Quick Tip: As awesome as self-supporting sailboat bimini tops are, beware that you may need more support for open ocean sailing. Without front support poles or straps, you are removing two structural supports for your bimini which can create an abnormal amount of strain on the deck mounting hinges.

You don't want your bimini top to become a sail and lift right off the boat. Look for stanchions near the front bow that could host extra side support.


Retail sailboat bimini tops


So now that we have covered a variety of custom style sailboat bimini tops, lets finally talk about what you get when you order something online or buy it from a store.  

  • Budget would be your main consideration.  A custom sailboat bimini top would be at least double, if not triple, the cost of a store bought version.  
  • If you have aft stays that need to go through your top, plan on a custom bimini top. Otherwise, you will need expensive modifications that wouldn't be worth the effort.  An exception would be a viewing window. You can take the fabric off your store bought frame and bring it to your local fabricator for the installation of the window.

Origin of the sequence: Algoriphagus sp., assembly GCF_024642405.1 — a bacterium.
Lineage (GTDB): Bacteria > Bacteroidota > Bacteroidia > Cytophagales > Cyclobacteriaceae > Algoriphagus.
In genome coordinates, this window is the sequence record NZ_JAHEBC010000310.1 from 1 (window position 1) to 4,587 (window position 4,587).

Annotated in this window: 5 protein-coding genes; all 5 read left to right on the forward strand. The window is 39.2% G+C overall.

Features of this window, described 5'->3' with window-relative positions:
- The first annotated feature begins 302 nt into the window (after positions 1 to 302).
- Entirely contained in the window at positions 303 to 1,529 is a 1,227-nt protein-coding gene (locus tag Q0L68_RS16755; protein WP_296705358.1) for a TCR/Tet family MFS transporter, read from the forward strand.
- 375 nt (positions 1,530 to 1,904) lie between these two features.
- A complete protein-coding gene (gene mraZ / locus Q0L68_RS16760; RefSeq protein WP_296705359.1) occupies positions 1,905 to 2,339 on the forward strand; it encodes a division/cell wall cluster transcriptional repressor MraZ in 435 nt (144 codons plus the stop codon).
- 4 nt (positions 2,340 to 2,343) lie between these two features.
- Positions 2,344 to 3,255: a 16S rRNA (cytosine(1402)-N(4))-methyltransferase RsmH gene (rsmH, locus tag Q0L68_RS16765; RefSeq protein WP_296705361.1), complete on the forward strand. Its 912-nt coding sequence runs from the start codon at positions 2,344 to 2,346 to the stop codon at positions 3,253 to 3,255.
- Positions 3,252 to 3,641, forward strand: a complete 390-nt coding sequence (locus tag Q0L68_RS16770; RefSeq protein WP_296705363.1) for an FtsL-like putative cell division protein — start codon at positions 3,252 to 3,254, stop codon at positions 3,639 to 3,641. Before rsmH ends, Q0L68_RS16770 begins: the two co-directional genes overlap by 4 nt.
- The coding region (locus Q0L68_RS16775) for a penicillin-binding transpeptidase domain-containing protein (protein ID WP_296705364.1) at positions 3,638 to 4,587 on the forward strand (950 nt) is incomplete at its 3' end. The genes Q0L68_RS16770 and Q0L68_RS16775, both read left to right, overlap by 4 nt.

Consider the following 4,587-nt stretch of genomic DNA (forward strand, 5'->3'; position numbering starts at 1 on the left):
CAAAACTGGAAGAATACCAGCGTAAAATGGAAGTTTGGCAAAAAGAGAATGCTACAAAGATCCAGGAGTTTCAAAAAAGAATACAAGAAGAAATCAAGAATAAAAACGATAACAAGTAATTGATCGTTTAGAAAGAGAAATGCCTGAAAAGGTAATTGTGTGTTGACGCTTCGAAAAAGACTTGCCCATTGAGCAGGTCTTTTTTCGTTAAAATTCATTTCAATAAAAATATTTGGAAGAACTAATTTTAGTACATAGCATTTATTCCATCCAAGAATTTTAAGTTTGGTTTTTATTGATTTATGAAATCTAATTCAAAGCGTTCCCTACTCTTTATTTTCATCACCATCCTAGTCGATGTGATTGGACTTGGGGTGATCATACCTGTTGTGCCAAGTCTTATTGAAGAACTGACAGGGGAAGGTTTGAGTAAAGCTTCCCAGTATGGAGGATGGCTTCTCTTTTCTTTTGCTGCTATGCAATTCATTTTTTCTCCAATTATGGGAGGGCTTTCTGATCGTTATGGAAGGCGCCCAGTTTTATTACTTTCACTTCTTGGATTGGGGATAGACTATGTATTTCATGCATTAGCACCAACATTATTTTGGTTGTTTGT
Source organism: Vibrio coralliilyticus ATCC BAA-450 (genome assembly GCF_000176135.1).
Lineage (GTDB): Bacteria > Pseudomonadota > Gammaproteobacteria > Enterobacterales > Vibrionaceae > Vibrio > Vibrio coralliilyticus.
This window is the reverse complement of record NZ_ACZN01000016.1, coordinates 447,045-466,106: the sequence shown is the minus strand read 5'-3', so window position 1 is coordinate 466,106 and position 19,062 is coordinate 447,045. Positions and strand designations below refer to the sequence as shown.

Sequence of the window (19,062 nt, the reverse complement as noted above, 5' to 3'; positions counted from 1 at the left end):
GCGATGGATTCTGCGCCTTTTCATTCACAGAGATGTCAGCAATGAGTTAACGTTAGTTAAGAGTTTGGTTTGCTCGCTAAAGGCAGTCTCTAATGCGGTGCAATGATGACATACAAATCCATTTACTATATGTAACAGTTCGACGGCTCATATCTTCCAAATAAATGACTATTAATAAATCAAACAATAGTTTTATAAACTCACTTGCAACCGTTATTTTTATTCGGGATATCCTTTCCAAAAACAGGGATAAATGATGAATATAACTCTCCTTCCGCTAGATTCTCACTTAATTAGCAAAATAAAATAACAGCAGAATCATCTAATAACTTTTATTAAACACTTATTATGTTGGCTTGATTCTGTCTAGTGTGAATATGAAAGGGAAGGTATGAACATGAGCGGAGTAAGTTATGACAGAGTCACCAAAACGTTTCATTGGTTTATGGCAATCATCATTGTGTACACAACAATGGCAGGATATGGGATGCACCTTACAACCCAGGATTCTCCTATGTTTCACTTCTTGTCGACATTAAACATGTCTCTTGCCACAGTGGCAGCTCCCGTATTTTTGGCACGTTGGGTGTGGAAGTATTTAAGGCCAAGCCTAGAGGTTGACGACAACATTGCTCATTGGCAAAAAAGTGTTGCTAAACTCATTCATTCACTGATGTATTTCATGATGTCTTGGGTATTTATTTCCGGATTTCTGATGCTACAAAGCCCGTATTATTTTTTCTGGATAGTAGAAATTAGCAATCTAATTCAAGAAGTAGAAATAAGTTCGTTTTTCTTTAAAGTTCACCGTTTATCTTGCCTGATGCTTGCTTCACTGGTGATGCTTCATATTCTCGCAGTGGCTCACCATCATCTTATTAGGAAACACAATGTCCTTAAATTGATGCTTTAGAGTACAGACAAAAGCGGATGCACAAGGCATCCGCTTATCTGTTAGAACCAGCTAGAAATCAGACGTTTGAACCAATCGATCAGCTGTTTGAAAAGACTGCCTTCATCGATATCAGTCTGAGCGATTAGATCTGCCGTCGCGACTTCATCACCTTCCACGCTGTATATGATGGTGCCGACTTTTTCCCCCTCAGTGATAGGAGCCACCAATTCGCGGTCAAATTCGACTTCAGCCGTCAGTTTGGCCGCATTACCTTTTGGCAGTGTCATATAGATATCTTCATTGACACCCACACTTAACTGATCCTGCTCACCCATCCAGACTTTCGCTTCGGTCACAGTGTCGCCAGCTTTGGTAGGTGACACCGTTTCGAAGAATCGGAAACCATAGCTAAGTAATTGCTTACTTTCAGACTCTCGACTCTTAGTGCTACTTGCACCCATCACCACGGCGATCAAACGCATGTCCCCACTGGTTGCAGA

• A store bought version comes in both aluminum and stainless. We have already talked about stainless vs aluminum, but you will also find that a retail version will not be as well made as most custom fabricators produce.  Sturdy reinforcement, zippered pockets, stay cutouts, lifetime thread, support poles, and viewing windows are not available in retail versions. Some retrofitting can be done, but is that something you want to do on this cheaper version?  
  • Retail versions have frames that need to be assembled. They come in pieces in a box.  You will either need to screw or rivet the frame pieces together.  Your frame will not be as sturdy as a custom fabricated bimini. 

Having said these things, a retail version can do a satisfactory job for you on your boat.  It really boils down to your needs, budget, and what your expectations are.  

Here are a couple of links to two big online sellers for manufactured sailboat bimini tops. 

www.iboats.com and www.overtons.com

We have now covered some of the basic sailboat bimini styles and structures, and your local fabricator will be able to help you sort out the rest!  My hope is that this information has given you a better understanding of sailboat bimini tops and has prepared you to think ahead about your options!  

Happy Sailing!!!